Missouri & Arkansas May 05—14, 2017

Posted by Steve Hilty

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Steve Hilty

Steve Hilty is the senior author of A Guide to the Birds of Colombia, and author of Birds of Venezuela, both by Princeton University Press, as well as the popular Birds of ...

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Despite an unusually strong and rainy weather system the week prior to our trip, with up to twelve inches of rainfall in some portions of the Ozarks, we enjoyed good weather during our trip, and only one rainy morning. So where did all that rain go so quickly?

Our visit to Prairie State Park in western Missouri started with a few adventures, beginning with a Barred Owl perched in the open on an electric wire at dawn. Minutes later we stopped for a lively group of migrating Bobolinks on fence wires and in pastures. Scopes were set up for views of males and females. And then, as I departed, there was a crackling radio message from Rafael…his van had become mired in the soft shoulder on the road. Two farmhouses later I managed to roust a barefoot and only partially-dressed farmer from his breakfast, who quickly came to our rescue with a heavy chain and sturdy four-wheel drive pickup. Then, almost in the blink of an eye, he was gone, heading toward the sunrise and the town of Lamar.

Henslow's Sparrow

Henslow’s Sparrow— Photo: Rafael Galvez

 

Prairie State Park was fairly teeming with birds—large flocks of migrating Eastern Kingbirds in fields of sprouting corn, and Dickcissels, Scissor-tailed Flycatchers, Brown Thrashers, and other prairie birds calling, singing, and dashing about from roadsides and thickets.  Eventually even a shy little Henslow’s Sparrow was enticed into view. A good diversity of tallgrass prairie flowers were evident in several prairie areas, although prairie management (fires are integral) by the park seems neglected compared to a decade ago. Flowering plants we identified included Yellow Star Grass, Wood Betony, Rose Verbena (Vervain), False Garlic, Paintbrush, Cream Wild Indigo, and Green-flowered Milkweed among others. Following an afternoon drive to Eureka Springs we made a “short” drive-through tour of this unique city and no, we didn’t see all 92 springs that bubble forth within the city, but we did see a good sample.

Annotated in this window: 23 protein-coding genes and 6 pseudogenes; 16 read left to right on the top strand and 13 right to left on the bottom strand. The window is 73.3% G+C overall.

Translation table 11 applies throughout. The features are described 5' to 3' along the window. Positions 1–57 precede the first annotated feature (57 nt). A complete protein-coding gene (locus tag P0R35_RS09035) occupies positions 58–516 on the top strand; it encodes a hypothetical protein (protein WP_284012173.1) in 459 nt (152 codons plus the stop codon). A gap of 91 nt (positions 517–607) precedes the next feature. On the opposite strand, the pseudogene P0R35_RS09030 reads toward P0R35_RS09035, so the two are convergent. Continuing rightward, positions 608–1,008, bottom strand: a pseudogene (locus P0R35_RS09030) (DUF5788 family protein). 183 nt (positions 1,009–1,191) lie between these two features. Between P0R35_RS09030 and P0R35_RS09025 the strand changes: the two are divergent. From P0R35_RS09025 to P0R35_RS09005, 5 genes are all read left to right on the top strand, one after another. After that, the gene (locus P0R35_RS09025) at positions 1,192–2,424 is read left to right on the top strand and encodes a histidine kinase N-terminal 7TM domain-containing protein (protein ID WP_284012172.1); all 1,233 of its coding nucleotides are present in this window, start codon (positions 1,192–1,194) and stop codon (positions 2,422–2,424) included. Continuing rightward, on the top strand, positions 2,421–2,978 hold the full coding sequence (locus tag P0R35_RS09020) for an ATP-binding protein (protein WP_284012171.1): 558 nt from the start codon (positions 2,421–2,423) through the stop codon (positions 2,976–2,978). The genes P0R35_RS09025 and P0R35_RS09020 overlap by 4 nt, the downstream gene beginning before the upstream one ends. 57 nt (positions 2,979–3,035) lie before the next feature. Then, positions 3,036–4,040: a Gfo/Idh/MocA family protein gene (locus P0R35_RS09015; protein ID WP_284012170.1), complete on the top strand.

Our second day brought us face-to-face with the power of recent floods. Although almost all of the lovely and quiet road in Roaring River State Park that we walked was fine, we eventually reached an upper section where the road was entirely washed away. Blue-winged Warblers, Black-and-white Warblers, Baltimore Orioles, Paw-paws, trilliums, larkspurs, and our first introduction to the diversity of Ozark trees filled our morning. Afternoon took us to the first of several “balds,” where we had wonderful views of a Yellow-breasted Chat, a Prairie Warbler (feeding young at a nest in a low scrubby tree), and our first views of the sprawl of Branson’s music theater district.

Read Steve’s full report on his Field List.